New Zealand shares snapped a three-day rally, as investors grew concerned about deteriorating US-China relations and the economic cost of a resurgence of Covid-19.
The S&P/NZX 50 Index declined 105.46 points, or 0.9 per cent, to 11,505.06. Within the index, 16 stocks fell, 24 rose, and 10 were unchanged. Turnover was $214.9 million.
The benchmark started the day on a positive note but dropped when the Australian market opened at midday. Australian shares were weaker as surging Covid-19 cases forced investors to consider the possibility of a second round of economic damage.
Asian share markets were further discouraged by mounting tensions between the United States and China. Overnight, US Secretary of State Mike Pompeo said the US would impose visa restrictions on Chinese firms that he accused of facilitating human-rights violations.
Grant Williamson, a director at Hamilton Hindin Greene, said it was a surprise to see the market weaker after a strong lead from Wall Street.
The local market started off okay, despite heavyweights A2 Milk and Fisher & Paykel Healthcare being weaker, but came off the boil when Australia opened, Williamson said.
"As it stands at the moment the market has given back everything it made yesterday," he said.
The benchmark was weighed down by its two largest stocks. A2 Milk dropped 3.8 per cent to $20.26 and F&P Healthcare declined 3.5 per cent to $35.90.
The two stocks - which together comprise close to a third of the index - dragged the NZX 50 lower despite a majority of stocks trading higher.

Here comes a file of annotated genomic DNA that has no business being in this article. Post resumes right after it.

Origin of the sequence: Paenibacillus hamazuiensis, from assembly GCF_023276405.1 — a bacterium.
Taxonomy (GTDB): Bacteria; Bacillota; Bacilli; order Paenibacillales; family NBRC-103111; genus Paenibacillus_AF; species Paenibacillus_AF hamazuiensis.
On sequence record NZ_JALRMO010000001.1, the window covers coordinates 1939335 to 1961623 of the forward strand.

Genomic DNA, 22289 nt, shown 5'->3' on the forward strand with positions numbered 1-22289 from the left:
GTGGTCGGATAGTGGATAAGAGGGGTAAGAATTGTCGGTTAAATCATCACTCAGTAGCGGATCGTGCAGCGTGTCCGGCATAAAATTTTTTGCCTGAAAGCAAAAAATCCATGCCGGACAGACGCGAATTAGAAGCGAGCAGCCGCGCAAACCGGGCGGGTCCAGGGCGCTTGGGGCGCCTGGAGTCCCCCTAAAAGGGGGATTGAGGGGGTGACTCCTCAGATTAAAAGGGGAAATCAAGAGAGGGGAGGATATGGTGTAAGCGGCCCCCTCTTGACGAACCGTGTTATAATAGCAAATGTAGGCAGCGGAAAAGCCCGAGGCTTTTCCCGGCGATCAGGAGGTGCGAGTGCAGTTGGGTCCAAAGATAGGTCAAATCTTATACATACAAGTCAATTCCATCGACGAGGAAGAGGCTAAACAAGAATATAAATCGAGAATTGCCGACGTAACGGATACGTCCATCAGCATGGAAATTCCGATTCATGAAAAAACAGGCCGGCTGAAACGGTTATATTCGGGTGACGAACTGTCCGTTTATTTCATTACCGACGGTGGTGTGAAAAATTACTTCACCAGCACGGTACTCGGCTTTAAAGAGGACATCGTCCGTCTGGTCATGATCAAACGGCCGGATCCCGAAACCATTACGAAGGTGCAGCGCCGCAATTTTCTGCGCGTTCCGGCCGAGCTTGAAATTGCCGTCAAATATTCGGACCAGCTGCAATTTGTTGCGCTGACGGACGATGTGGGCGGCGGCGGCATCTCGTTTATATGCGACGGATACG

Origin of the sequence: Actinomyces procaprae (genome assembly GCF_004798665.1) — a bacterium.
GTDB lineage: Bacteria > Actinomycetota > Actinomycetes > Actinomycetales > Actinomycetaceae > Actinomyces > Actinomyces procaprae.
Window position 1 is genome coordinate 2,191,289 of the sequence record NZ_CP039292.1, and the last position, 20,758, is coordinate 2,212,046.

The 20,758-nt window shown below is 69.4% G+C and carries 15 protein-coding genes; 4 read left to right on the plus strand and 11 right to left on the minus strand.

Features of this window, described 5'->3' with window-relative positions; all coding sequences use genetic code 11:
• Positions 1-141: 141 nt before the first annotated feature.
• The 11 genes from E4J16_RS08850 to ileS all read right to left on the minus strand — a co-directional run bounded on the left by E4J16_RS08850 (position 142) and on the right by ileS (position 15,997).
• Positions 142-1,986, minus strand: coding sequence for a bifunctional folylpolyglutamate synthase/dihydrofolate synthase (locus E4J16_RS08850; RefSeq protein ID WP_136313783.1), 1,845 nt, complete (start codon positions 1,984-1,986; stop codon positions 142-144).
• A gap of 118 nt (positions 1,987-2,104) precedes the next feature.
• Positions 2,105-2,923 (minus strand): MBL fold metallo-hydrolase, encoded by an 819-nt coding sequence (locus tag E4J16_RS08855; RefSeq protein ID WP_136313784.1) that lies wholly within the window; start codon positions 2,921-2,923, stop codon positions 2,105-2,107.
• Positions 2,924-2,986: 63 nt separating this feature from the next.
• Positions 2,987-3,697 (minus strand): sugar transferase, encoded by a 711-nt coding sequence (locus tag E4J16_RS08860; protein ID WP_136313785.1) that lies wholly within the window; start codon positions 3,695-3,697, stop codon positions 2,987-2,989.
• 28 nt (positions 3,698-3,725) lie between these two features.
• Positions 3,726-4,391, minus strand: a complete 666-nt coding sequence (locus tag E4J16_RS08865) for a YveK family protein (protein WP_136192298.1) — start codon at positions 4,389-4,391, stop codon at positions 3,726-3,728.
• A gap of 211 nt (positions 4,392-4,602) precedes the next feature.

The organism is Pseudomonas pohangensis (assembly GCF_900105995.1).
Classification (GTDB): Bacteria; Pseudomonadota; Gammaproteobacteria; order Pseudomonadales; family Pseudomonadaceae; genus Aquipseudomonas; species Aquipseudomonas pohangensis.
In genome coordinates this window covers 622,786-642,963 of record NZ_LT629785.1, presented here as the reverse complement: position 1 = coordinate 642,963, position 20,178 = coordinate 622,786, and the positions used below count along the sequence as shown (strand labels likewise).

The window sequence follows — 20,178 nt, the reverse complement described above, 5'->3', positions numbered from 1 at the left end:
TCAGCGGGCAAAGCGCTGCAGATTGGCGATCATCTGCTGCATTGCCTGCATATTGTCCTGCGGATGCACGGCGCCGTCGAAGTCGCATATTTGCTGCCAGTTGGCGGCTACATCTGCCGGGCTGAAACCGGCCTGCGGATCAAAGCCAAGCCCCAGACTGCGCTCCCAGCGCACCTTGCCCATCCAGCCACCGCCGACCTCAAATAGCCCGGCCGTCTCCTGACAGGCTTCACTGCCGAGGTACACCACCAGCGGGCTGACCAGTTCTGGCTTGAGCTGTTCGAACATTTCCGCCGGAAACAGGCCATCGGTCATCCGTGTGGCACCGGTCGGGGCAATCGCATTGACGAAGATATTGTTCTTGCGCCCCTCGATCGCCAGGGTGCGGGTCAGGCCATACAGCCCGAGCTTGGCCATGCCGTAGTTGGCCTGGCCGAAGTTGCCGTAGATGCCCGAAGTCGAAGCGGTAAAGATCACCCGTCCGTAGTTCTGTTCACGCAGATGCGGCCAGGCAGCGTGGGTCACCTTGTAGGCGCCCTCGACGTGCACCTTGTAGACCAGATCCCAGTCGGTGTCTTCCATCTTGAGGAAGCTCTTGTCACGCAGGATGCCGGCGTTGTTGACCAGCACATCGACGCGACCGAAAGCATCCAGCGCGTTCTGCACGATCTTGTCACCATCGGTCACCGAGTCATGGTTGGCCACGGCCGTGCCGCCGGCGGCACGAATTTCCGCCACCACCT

Williamson said F&P Healthcare had been trading at very high prices with investors periodically choosing to take some profit and knocking the stock a few per cent lower.
A2 Milk was likely weaker due to the US and Australia's jittery relationship with China.
"Tensions seem to be mounting there and A2 is a very big supplier of baby formula into the Chinese market," Williamson said.
Pushpay Holdings led the market lower, falling 3.9 per cent to $8.20. The stock is also trading near its record high and investors may have taken some profit.
Williamson said trading was "a mixed bag" with no clear patterns emerging in the sectors.
Among stocks considered vulnerable to virus outbreaks, Tourism Holdings fell 2.8 per cent to $1.75, SkyCity Entertainment Group dropped 1.2 per cent to $2.49, while Air New Zealand rose 2.7 per cent to $1.34.
Vista Group International jumped 7.2 per cent to $1.34, posting the day's biggest gain. The stock may still be benefiting from excitement around a potential Covid vaccine, Williamson said.
Energy stocks were largely stronger as investors took advantage of the recent selloff in the wake of Rio Tinto's announcement that it planned to close the Tiwai Point aluminium smelter next year.
Vector gained 2.7 per cent at $3.78, Genesis Energy rose 1.4 per cent to $2.98, Meridian Energy was up 1.3 per cent $4.60 and Contact Energy increased 0.5 per cent to $5.75. Trustpower fell 0.3 per cent to $6.91.
Retirement stocks were mixed. Summerset Group Holdings dropped 0.5 per cent to $7.31, Metlifecare held at $5.90 and Oceania Healthcare rose 2 per cent to $1.02.
Outside the top 50, Michael Hill International rose 9.7 per cent to 34 cents. The company today reported a robust return to trade with adjusted same-store sales for the quarter down just 4.1 per cent against prior year. Same stores sales for the year were up by 2.7 per cent.
Wine maker Delegat Group today reported unaudited profit after tax for the June year rose 37 per cent to $64.1m. Its shares rose 0.9 per cent to $12.85.